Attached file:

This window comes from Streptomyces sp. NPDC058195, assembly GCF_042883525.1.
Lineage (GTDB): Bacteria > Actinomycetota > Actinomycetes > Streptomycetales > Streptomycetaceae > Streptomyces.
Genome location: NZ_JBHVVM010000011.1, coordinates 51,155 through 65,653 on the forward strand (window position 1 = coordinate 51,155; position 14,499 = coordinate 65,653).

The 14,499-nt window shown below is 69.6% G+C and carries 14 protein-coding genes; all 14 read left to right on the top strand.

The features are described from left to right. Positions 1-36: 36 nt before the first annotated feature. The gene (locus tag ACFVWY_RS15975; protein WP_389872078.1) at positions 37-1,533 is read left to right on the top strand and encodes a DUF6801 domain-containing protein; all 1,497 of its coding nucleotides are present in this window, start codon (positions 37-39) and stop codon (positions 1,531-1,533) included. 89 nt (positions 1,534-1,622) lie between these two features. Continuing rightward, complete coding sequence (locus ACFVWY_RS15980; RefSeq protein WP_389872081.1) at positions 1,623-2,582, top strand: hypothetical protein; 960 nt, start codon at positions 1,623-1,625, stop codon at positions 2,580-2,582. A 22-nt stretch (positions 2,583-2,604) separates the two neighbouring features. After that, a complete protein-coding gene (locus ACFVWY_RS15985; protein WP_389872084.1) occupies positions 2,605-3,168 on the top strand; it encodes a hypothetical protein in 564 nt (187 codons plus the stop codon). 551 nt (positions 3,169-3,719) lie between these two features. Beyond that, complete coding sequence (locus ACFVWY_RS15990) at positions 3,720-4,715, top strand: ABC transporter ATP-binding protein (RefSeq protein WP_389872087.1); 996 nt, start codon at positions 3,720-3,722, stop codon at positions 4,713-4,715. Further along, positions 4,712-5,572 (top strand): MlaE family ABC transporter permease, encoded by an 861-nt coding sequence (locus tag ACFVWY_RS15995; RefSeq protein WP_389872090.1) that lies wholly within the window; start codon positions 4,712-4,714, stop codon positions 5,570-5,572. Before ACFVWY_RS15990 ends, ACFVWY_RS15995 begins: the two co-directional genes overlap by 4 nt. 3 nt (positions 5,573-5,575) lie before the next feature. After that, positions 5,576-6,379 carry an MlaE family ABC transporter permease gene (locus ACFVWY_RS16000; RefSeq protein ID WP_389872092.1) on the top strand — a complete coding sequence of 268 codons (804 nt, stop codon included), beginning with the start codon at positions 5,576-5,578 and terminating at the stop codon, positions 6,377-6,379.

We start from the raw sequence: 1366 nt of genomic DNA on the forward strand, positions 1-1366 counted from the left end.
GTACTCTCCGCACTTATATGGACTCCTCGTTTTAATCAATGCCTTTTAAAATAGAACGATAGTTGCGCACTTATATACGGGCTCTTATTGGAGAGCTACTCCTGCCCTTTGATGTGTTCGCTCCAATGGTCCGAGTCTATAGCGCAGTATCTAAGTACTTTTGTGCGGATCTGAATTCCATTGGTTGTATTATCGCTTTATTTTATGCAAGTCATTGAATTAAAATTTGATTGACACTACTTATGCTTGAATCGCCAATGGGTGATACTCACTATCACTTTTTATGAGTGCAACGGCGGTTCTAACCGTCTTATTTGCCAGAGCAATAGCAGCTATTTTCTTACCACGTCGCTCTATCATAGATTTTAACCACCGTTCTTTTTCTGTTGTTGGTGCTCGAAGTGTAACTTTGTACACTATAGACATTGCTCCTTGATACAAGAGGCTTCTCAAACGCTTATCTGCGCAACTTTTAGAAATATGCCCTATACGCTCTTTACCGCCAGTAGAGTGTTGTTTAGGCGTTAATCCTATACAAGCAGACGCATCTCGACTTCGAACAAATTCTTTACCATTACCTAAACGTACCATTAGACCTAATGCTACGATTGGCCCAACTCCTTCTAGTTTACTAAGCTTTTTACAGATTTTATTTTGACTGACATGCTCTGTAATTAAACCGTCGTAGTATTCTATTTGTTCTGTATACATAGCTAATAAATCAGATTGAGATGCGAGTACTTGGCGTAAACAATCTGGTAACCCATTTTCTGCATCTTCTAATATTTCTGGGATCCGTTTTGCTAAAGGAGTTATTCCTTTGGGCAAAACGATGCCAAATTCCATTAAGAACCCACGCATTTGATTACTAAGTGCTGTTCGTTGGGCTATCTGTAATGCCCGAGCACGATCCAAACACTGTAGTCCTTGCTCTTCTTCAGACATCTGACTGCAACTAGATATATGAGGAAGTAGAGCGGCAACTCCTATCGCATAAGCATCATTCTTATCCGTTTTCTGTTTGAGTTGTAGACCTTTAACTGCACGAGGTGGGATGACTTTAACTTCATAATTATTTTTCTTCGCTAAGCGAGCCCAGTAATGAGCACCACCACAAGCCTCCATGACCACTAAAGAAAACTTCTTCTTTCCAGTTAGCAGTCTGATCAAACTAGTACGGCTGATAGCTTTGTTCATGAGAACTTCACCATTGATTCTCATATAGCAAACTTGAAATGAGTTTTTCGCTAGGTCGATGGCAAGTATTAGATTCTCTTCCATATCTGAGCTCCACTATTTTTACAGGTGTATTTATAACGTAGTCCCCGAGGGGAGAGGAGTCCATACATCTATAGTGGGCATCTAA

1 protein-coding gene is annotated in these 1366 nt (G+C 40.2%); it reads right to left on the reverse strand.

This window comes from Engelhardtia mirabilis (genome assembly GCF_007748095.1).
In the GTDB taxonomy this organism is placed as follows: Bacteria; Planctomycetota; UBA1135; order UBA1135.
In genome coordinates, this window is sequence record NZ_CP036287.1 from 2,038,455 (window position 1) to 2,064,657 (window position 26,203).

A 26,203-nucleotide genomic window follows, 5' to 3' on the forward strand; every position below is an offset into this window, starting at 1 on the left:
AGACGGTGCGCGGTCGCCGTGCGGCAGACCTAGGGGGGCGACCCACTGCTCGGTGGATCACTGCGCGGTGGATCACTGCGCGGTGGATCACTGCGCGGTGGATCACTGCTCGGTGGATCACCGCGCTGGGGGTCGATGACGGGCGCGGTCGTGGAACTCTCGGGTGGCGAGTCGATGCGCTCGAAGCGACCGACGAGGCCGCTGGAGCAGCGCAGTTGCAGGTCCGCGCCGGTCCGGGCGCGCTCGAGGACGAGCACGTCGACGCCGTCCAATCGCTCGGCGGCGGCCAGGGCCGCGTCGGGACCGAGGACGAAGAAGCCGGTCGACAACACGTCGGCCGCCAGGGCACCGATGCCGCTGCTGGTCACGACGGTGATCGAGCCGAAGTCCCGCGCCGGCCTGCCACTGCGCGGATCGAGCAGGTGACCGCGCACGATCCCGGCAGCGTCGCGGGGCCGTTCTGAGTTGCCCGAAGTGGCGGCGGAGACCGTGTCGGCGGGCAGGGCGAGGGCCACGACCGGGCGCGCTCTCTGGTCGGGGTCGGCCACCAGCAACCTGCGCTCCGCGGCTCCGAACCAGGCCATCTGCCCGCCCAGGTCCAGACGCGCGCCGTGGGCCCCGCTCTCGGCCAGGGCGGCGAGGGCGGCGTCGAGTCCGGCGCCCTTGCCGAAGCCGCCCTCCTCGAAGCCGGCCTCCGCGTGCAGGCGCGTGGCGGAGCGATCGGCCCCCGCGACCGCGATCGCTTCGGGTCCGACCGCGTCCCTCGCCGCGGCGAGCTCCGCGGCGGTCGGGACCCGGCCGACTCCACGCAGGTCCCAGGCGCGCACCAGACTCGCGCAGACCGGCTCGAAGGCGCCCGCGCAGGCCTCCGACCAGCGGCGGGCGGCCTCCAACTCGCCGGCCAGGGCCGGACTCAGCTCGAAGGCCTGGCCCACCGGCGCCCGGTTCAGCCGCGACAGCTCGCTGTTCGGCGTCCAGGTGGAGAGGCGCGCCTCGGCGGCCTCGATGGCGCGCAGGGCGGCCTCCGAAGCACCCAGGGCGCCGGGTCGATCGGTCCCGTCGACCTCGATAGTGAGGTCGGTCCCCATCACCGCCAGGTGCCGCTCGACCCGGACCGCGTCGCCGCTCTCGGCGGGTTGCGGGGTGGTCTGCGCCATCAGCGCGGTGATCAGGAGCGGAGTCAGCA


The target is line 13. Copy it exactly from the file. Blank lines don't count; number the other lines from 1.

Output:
AGACGGTGCGCGGTCGCCGTGCGGCAGACCTAGGGGGGCGACCCACTGCTCGGTGGATCACTGCGCGGTGGATCACTGCGCGGTGGATCACTGCGCGGTGGATCACTGCTCGGTGGATCACCGCGCTGGGGGTCGATGACGGGCGCGGTCGTGGAACTCTCGGGTGGCGAGTCGATGCGCTCGAAGCGACCGACGAGGCCGCTGGAGCAGCGCAGTTGCAGGTCCGCGCCGGTCCGGGCGCGCTCGAGGACGAGCACGTCGACGCCGTCCAATCGCTCGGCGGCGGCCAGGGCCGCGTCGGGACCGAGGACGAAGAAGCCGGTCGACAACACGTCGGCCGCCAGGGCACCGATGCCGCTGCTGGTCACGACGGTGATCGAGCCGAAGTCCCGCGCCGGCCTGCCACTGCGCGGATCGAGCAGGTGACCGCGCACGATCCCGGCAGCGTCGCGGGGCCGTTCTGAGTTGCCCGAAGTGGCGGCGGAGACCGTGTCGGCGGGCAGGGCGAGGGCCACGACCGGGCGCGCTCTCTGGTCGGGGTCGGCCACCAGCAACCTGCGCTCCGCGGCTCCGAACCAGGCCATCTGCCCGCCCAGGTCCAGACGCGCGCCGTGGGCCCCGCTCTCGGCCAGGGCGGCGAGGGCGGCGTCGAGTCCGGCGCCCTTGCCGAAGCCGCCCTCCTCGAAGCCGGCCTCCGCGTGCAGGCGCGTGGCGGAGCGATCGGCCCCCGCGACCGCGATCGCTTCGGGTCCGACCGCGTCCCTCGCCGCGGCGAGCTCCGCGGCGGTCGGGACCCGGCCGACTCCACGCAGGTCCCAGGCGCGCACCAGACTCGCGCAGACCGGCTCGAAGGCGCCCGCGCAGGCCTCCGACCAGCGGCGGGCGGCCTCCAACTCGCCGGCCAGGGCCGGACTCAGCTCGAAGGCCTGGCCCACCGGCGCCCGGTTCAGCCGCGACAGCTCGCTGTTCGGCGTCCAGGTGGAGAGGCGCGCCTCGGCGGCCTCGATGGCGCGCAGGGCGGCCTCCGAAGCACCCAGGGCGCCGGGTCGATCGGTCCCGTCGACCTCGATAGTGAGGTCGGTCCCCATCACCGCCAGGTGCCGCTCGACCCGGACCGCGTCGCCGCTCTCGGCGGGTTGCGGGGTGGTCTGCGCCATCAGCGCGGTGATCAGGAGCGGAGTCAGCA